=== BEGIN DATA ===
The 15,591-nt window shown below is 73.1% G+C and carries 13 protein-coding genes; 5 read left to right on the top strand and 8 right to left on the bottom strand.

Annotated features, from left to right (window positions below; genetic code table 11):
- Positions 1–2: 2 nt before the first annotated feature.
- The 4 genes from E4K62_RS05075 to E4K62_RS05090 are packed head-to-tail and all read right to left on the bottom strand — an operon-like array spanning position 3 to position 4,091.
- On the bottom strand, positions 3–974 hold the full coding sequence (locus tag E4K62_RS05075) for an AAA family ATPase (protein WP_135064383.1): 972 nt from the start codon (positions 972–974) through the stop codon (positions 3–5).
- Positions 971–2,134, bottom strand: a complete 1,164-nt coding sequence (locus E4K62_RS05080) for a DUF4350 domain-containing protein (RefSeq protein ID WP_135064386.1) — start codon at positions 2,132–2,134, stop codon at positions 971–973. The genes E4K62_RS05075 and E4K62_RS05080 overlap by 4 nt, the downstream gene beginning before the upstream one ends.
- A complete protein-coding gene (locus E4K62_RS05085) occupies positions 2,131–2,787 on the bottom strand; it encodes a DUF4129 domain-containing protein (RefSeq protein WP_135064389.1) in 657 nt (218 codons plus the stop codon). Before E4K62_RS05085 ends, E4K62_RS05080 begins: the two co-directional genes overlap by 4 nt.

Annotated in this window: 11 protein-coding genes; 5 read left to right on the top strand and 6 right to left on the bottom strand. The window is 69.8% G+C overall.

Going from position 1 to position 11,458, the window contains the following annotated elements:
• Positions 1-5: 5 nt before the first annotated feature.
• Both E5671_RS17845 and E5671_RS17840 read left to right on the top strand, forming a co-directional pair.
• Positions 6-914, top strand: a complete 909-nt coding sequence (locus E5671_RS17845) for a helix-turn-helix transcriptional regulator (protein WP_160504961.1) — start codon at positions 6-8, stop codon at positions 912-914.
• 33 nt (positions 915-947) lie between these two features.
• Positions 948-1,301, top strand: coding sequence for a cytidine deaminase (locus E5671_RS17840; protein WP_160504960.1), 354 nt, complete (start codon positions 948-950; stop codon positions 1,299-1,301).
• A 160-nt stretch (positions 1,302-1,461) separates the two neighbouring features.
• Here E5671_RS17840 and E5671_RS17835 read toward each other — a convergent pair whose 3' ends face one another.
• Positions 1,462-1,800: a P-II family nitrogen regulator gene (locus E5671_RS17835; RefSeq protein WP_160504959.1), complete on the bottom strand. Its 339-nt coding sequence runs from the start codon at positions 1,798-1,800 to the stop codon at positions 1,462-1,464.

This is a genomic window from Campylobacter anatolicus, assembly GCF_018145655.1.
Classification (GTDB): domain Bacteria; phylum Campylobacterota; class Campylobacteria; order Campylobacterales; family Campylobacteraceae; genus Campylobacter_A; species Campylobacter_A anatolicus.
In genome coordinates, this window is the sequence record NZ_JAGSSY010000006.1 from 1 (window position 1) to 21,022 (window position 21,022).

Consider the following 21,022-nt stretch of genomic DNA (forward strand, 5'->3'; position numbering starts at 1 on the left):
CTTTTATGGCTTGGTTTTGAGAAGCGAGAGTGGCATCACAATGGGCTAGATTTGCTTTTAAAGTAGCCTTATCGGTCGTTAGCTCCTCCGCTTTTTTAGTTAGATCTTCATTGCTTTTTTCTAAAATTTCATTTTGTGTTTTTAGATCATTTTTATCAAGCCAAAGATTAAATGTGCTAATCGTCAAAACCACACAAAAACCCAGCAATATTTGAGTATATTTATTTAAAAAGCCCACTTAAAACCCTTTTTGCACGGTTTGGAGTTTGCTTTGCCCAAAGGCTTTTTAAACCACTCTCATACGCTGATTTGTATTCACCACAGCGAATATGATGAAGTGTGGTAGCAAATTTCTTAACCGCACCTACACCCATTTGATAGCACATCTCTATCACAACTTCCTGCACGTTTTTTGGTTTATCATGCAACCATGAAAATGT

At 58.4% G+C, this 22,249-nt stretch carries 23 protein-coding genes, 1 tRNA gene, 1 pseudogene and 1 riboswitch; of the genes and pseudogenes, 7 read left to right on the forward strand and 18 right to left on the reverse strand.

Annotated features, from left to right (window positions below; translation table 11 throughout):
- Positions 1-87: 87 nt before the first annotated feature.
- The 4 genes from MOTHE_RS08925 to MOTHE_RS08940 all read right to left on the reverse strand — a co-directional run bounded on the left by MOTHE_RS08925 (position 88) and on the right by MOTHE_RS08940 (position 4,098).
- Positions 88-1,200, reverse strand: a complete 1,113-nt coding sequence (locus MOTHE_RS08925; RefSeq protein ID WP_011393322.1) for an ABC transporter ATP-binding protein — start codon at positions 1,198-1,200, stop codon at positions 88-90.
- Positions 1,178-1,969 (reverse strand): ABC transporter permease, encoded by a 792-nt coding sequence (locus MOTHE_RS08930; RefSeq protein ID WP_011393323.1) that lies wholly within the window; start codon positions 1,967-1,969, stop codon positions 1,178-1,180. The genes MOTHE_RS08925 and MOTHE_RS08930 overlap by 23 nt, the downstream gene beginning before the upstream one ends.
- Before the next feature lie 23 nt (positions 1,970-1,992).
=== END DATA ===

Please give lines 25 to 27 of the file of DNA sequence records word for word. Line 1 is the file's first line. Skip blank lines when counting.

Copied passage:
- Positions 1-87: 87 nt before the first annotated feature.
- The 4 genes from MOTHE_RS08925 to MOTHE_RS08940 all read right to left on the reverse strand — a co-directional run bounded on the left by MOTHE_RS08925 (position 88) and on the right by MOTHE_RS08940 (position 4,098).
- Positions 88-1,200, reverse strand: a complete 1,113-nt coding sequence (locus MOTHE_RS08925; RefSeq protein ID WP_011393322.1) for an ABC transporter ATP-binding protein — start codon at positions 1,198-1,200, stop codon at positions 88-90.